The answer, I believe, is obvious. The People needed something more than a Mishkan, but less than a Calf. They needed something that, unlike the Mishkan, was directly God, but yet was not an idol. They needed to understand God, to know God’s way, to see – to understand – God’s Glory, and not just to see the cloud that surrounded it. To replace the physical seeing with the intellectual understanding. And this God understands, and God agrees to: I will make all my goodness pass before you, and I will proclaim the name of the Lord before you; and will be gracious to whom I will be gracious, and will show mercy on whom I will show mercy. “And God said, You cannot see my face; for no man shall see me and live.” (Shemot 33:20). According to Rambam, this means – You cannot understand Me directly, even the use of human language, like the use of physicality, is too limited, to human, to describe or understand Me. But you can “see My back,” you can understand how I act in the world, what are My attributes, what are My ways. God then provides us an alternative to connecting through the physical, and that is connecting through the intellect, through striving to understand God and God’s ways.

How do we achieve such understanding of God? How do we connect through our minds, and not through our bodies? The answer depends on the person. For Rambam, the answer was the use of the rational mind and the study of philosophy and theology. For the kabbalists, the answer was the use of the mystical mind, the study of kabbalah, and the achievement of mystical states. For many today, the answer is through the study of Torah – God’s “mind,” as it were – and Halakha – God’s way for us to act in the world.

The study of Torah and Halakha is, I believe is the most traditional and most realizable path, but even it has its potential pitfalls. For many people study Torah and halakha as an intellectual pursuit alone, not as the use of the intellectual in the pursuit of knowing God. This can be seen from the lack of interest in studying the aggadata, the sections of the Talmud that are less intellectually challenging but that are the essence of Hazal’s understanding of God, Humanity, and Creation. It can also be seen among those who have no interest in anything outside of the Talmud – whether it is Tanakh, Jewish thought, or other pursuits that can heighten a person’s awareness of God and God’s will. When Rambam, in his Book of Mitzvot, describes the mitzvah to love God (Positive Mitzvah 5), he states that one achieves love of God through the study of Torah. But when he describes this mitzvah in Mishneh Torah, he states that love of God is achieved through understanding the natural world, not God’s revelation, but God’s creation (Laws of the Foundations of the Torah 2:2). How many of us try to connect to God in this way?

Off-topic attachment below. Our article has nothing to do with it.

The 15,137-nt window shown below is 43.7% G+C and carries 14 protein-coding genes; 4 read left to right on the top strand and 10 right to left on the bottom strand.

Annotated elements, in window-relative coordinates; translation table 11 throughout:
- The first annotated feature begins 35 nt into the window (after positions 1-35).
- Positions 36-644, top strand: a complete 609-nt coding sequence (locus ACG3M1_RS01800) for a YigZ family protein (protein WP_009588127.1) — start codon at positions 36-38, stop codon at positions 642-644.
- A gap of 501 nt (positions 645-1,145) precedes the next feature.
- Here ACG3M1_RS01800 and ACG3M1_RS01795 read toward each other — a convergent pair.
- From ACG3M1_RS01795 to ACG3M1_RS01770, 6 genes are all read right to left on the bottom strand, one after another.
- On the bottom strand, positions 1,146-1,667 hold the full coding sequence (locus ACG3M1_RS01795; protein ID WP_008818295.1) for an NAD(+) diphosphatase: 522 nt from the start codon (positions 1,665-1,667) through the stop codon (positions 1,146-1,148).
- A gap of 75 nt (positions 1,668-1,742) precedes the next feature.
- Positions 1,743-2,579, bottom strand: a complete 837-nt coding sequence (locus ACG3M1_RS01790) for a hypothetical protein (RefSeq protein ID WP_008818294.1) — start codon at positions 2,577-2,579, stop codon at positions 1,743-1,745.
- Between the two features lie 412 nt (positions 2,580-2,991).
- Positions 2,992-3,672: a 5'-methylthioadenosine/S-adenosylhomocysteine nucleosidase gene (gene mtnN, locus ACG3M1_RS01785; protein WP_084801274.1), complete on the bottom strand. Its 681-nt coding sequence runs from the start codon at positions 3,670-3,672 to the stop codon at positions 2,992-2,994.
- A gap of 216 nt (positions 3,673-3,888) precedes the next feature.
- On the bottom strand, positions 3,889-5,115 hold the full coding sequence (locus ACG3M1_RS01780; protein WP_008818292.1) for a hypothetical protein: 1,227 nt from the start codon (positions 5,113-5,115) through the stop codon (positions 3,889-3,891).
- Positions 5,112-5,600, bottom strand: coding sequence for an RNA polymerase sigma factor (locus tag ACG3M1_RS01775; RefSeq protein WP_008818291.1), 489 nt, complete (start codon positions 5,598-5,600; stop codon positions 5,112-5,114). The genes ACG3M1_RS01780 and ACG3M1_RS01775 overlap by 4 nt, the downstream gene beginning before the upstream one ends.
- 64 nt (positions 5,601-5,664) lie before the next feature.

Indeed, when God reveals Godself to Moshe, God does this through naming the Divine attributes. How many of us, of those who study Torah, devote any of our time to pondering these attributes, to thinking about God directly? It is perhaps for this reason that Moshe, after the sin of the Calf, broke the Tablets when he descended from the mountain. He saw that the people could be led astray by anything that was too much of this world. Even stone tablets that contained the word of God could become an object of worship, a type of an idol. Even the study of Torah and Halakha, if it is only meaningful in itself, and not as a way of understanding God and connecting to God, can be a type of an idol. Let us strive to find ways that we can truly connect to God, and that we can study and embody Torah and Halakha as part of our pursuit to know God and to serve God. Let us strive to seek out God in many ways, to bring a wide range of pursuits – rational, mystical, aesthetic, artistic, scientific – in the study of God’s revelation and God’s creation – to the service of knowing of God and of connecting to God.